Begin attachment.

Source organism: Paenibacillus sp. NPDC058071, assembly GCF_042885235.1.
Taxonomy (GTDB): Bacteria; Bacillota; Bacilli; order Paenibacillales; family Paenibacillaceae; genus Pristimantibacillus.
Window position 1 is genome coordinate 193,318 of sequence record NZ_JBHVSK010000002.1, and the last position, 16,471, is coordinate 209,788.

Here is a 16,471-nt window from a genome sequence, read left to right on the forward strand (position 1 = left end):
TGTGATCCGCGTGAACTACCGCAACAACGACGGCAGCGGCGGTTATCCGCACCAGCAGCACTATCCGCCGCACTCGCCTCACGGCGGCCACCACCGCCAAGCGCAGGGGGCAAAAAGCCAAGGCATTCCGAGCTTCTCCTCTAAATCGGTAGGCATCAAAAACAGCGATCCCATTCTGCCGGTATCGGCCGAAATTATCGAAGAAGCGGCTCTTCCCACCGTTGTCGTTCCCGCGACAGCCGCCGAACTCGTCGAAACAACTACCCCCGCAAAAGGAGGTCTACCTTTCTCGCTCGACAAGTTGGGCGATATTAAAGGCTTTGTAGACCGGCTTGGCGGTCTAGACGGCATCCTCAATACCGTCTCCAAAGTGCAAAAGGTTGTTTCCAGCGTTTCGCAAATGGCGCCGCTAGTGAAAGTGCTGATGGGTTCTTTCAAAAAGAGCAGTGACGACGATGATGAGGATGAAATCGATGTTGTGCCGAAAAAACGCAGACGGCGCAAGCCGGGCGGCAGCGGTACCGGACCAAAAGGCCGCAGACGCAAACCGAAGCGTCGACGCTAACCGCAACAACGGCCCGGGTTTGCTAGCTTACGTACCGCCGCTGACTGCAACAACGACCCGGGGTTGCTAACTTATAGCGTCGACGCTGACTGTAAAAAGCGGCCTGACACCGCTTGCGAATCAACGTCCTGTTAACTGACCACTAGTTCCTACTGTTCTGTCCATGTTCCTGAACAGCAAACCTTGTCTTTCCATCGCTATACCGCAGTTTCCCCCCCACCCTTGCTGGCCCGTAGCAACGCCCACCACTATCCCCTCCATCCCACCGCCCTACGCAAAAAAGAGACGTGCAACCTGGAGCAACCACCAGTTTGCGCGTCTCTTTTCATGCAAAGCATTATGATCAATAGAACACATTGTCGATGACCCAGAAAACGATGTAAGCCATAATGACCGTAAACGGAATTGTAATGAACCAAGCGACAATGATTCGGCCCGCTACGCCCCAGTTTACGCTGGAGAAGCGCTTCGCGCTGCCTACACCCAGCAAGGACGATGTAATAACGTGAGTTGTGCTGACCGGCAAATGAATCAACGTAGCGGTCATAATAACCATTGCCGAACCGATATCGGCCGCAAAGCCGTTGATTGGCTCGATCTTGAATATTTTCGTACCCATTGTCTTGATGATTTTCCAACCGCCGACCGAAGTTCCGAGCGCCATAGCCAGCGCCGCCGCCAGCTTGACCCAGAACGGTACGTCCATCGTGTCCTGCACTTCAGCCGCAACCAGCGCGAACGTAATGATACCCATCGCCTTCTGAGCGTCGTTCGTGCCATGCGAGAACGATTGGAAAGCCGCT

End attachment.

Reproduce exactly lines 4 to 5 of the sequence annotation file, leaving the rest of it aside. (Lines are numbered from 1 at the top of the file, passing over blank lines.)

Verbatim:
Here is a 16,471-nt window from a genome sequence, read left to right on the forward strand (position 1 = left end):
TGTGATCCGCGTGAACTACCGCAACAACGACGGCAGCGGCGGTTATCCGCACCAGCAGCACTATCCGCCGCACTCGCCTCACGGCGGCCACCACCGCCAAGCGCAGGGGGCAAAAAGCCAAGGCATTCCGAGCTTCTCCTCTAAATCGGTAGGCATCAAAAACAGCGATCCCATTCTGCCGGTATCGGCCGAAATTATCGAAGAAGCGGCTCTTCCCACCGTTGTCGTTCCCGCGACAGCCGCCGAACTCGTCGAAACAACTACCCCCGCAAAAGGAGGTCTACCTTTCTCGCTCGACAAGTTGGGCGATATTAAAGGCTTTGTAGACCGGCTTGGCGGTCTAGACGGCATCCTCAATACCGTCTCCAAAGTGCAAAAGGTTGTTTCCAGCGTTTCGCAAATGGCGCCGCTAGTGAAAGTGCTGATGGGTTCTTTCAAAAAGAGCAGTGACGACGATGATGAGGATGAAATCGATGTTGTGCCGAAAAAACGCAGACGGCGCAAGCCGGGCGGCAGCGGTACCGGACCAAAAGGCCGCAGACGCAAACCGAAGCGTCGACGCTAACCGCAACAACGGCCCGGGTTTGCTAGCTTACGTACCGCCGCTGACTGCAACAACGACCCGGGGTTGCTAACTTATAGCGTCGACGCTGACTGTAAAAAGCGGCCTGACACCGCTTGCGAATCAACGTCCTGTTAACTGACCACTAGTTCCTACTGTTCTGTCCATGTTCCTGAACAGCAAACCTTGTCTTTCCATCGCTATACCGCAGTTTCCCCCCCACCCTTGCTGGCCCGTAGCAACGCCCACCACTATCCCCTCCATCCCACCGCCCTACGCAAAAAAGAGACGTGCAACCTGGAGCAACCACCAGTTTGCGCGTCTCTTTTCATGCAAAGCATTATGATCAATAGAACACATTGTCGATGACCCAGAAAACGATGTAAGCCATAATGACCGTAAACGGAATTGTAATGAACCAAGCGACAATGATTCGGCCCGCTACGCCCCAGTTTACGCTGGAGAAGCGCTTCGCGCTGCCTACACCCAGCAAGGACGATGTAATAACGTGAGTTGTGCTGACCGGCAAATGAATCAACGTAGCGGTCATAATAACCATTGCCGAACCGATATCGGCCGCAAAGCCGTTGATTGGCTCGATCTTGAATATTTTCGTACCCATTGTCTTGATGATTTTCCAACCGCCGACCGAAGTTCCGAGCGCCATAGCCAGCGCCGCCGCCAGCTTGACCCAGAACGGTACGTCCATCGTGTCCTGCACTTCAGCCGCAACCAGCGCGAACGTAATGATACCCATCGCCTTCTGAGCGTCGTTCGTGCCATGCGAGAACGATTGGAAAGCCGCT